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Official evaluation of the European Border Surveillance System (EUROSUR)
17.9.18
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The European Commission has published an evaluation of the European Border Surveillance System (EUROSUR), which recommends that the system be expanded for the "systematic inclusion" of all border crossing points; the monitoring of "secondary movements" of migrants within the EU; and to develop new services and better cooperate with "third parties", for example through "big data analysis" of EU databases such as the Schengen Information System, the Visa Information System and Europol's computer systems.

See: Evaluation of the Regulation (EU) No 1052/2013 of the European Parliament and of the Council of 22 October 2013 establishing the European Border Surveillance System (Eurosur) (SWD(2018) 410 final, 12 September 2018, pdf)

And: Report from the Commission on the evaluation of the European Border Surveillance System (EUROSUR) (COM(2018) 632 final, 12 September 2018, pdf)

The EU's Fundamental Rights Agency (FRA) has also published its own evaluation of the effect of EUROSUR on fundamental rights. The report was commissioned to provide information for the European Commission's own evaluation of the system. It examines Frontex's development and use of EUROSUR and cooperation with non-EU states in the context of EUROSUR.

The FRA report concludes that, with regard to Frontex's development and use of the system:

  • Overall, Frontex pays attention to implement the Eurosur Regulation in a fundamental rights compliant manner, including also through well-designed training. The attention given to the protection of personal data in the Eurosur Handbook and in the Eurosur training appears effective in reducing the risk of inadvertent data protection violations and should therefore be continued.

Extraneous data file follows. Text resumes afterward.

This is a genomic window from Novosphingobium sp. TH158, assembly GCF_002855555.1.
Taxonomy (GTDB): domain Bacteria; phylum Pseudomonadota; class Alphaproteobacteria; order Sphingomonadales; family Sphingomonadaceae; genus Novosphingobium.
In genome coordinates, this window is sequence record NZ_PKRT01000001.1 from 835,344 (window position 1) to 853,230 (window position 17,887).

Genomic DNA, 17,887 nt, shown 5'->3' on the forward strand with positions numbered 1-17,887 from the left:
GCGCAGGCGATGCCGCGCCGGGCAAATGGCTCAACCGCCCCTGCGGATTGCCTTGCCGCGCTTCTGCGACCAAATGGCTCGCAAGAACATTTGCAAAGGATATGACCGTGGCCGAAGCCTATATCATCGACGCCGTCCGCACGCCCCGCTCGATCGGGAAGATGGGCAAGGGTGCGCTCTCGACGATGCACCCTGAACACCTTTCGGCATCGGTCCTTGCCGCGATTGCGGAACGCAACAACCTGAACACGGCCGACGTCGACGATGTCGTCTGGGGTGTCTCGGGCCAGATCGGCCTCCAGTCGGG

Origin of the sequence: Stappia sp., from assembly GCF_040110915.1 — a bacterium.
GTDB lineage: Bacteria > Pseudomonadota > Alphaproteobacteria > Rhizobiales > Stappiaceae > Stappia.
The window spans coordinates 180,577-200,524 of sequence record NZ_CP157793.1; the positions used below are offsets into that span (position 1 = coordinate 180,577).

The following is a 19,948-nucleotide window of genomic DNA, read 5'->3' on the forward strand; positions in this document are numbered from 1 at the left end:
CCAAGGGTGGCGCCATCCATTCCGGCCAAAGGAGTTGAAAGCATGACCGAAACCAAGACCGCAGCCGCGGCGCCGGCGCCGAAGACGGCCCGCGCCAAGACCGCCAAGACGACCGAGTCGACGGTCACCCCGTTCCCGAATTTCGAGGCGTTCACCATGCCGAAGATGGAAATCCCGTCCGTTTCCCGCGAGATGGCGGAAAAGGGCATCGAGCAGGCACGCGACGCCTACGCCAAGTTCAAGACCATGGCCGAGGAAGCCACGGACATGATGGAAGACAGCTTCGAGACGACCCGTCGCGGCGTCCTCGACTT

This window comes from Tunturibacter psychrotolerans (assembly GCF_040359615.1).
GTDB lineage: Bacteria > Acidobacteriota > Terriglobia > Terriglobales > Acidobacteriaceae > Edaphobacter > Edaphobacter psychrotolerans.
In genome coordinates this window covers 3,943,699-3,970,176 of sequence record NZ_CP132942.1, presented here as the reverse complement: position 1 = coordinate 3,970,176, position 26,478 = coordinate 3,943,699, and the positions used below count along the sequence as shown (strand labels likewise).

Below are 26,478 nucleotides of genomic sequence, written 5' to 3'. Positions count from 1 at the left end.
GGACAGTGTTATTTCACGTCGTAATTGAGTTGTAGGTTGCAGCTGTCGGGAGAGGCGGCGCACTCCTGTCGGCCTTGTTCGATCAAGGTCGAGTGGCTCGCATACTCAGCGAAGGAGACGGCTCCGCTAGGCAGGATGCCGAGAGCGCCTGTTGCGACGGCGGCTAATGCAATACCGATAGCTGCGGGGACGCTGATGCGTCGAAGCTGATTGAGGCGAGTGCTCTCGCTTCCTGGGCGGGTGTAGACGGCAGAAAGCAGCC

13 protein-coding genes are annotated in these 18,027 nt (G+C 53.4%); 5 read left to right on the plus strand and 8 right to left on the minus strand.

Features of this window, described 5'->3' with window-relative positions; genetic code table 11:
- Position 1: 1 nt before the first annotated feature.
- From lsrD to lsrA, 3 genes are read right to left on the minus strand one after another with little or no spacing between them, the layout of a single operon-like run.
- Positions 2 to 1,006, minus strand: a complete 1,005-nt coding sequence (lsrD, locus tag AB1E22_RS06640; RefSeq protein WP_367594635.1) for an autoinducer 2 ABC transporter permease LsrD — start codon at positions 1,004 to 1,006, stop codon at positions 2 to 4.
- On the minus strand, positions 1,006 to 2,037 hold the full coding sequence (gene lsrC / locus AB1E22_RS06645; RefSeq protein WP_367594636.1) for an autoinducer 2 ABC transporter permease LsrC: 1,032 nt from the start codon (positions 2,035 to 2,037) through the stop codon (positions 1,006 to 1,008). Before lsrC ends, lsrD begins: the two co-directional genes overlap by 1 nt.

• With the further development of Eurosur, new fundamental rights risks may emerge, for example, in relation to the processing of photographs and videos of vessels with migrants by maritime surveillance aircrafts or concerning algorithms used to track suspicious vessels.
  • There are areas where the recording of border surveillance incidents in Eurosur could be improved, for example, by clearly marking incidents related to search and rescue. Other adjustments in the way incidents at the border are captured and recorded would enable the user to have a more comprehensive picture and thus better realise the potential of Eurosur to protect fundamental rights of migrants and asylum seekers, including children.

Regarding cooperation with non-EU states ("third countries"), the FRA reviewed "seven bilateral agreements, protocols and memoranda of understanding concluded by EU Member States with third countries and one regional convention, which serve as a basis for information exchange under Eurosur."

The report finds:

  • None of the documents reviewed [contain wording formally contradicting fundamental rights, but a number of them lack express safeguards to promote a fundamental rights-compatible implementation. For future agreements, the report suggests including safeguard clauses in the agreements that would provide for implementation in conformity with fundamental rights and in particular with the principle of non-refoulement;
  • Building on the good practice of some of the reviewed documents, standard clauses reflecting the core data protection safeguards, as set out in Council of Europe Convention No. 108, should be considered for agreements entailing the exchange of personal data.
  • The agreements FRA reviewed do not contain a duty to assess the general situation in the third country before border surveillance information is shared, although several Member States do this in practice. FRA, therefore, suggests more systematic and regular assessments of the situation in the third country which data exchanges are envisaged with, and the inclusion of regular updates on the human rights situation in relevant third countries in the analytical layer of the European Situational Picture.

See: FRA: How the Eurosur Regulation affects fundamental rights (pdf)

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